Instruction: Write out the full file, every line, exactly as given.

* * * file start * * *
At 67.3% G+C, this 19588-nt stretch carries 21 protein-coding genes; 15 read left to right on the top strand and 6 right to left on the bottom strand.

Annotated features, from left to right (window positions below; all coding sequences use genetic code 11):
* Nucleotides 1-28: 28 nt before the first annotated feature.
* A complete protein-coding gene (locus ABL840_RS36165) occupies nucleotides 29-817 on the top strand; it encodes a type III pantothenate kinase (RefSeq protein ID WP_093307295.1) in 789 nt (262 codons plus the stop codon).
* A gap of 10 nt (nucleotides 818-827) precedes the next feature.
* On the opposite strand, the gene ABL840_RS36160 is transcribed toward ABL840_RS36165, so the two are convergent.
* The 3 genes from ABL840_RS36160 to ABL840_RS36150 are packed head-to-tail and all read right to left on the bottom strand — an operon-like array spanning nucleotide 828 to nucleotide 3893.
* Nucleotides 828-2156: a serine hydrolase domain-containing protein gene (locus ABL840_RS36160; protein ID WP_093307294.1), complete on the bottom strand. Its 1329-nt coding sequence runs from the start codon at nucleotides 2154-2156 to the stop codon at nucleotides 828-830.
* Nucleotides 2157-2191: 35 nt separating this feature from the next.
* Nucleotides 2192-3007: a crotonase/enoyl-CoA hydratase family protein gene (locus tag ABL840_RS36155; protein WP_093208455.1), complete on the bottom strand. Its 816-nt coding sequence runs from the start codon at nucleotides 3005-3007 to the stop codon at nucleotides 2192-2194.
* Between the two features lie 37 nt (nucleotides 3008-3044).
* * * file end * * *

At 67.3% G+C, this 19588-nt stretch carries 21 protein-coding genes; 15 read left to right on the top strand and 6 right to left on the bottom strand.

Annotated features, from left to right (window positions below; all coding sequences use genetic code 11):
* Nucleotides 1-28: 28 nt before the first annotated feature.
* A complete protein-coding gene (locus ABL840_RS36165) occupies nucleotides 29-817 on the top strand; it encodes a type III pantothenate kinase (RefSeq protein ID WP_093307295.1) in 789 nt (262 codons plus the stop codon).
* A gap of 10 nt (nucleotides 818-827) precedes the next feature.
* On the opposite strand, the gene ABL840_RS36160 is transcribed toward ABL840_RS36165, so the two are convergent.
* The 3 genes from ABL840_RS36160 to ABL840_RS36150 are packed head-to-tail and all read right to left on the bottom strand — an operon-like array spanning nucleotide 828 to nucleotide 3893.
* Nucleotides 828-2156: a serine hydrolase domain-containing protein gene (locus ABL840_RS36160; protein ID WP_093307294.1), complete on the bottom strand. Its 1329-nt coding sequence runs from the start codon at nucleotides 2154-2156 to the stop codon at nucleotides 828-830.
* Nucleotides 2157-2191: 35 nt separating this feature from the next.
* Nucleotides 2192-3007: a crotonase/enoyl-CoA hydratase family protein gene (locus tag ABL840_RS36155; protein WP_093208455.1), complete on the bottom strand. Its 816-nt coding sequence runs from the start codon at nucleotides 3005-3007 to the stop codon at nucleotides 2192-2194.
* Between the two features lie 37 nt (nucleotides 3008-3044).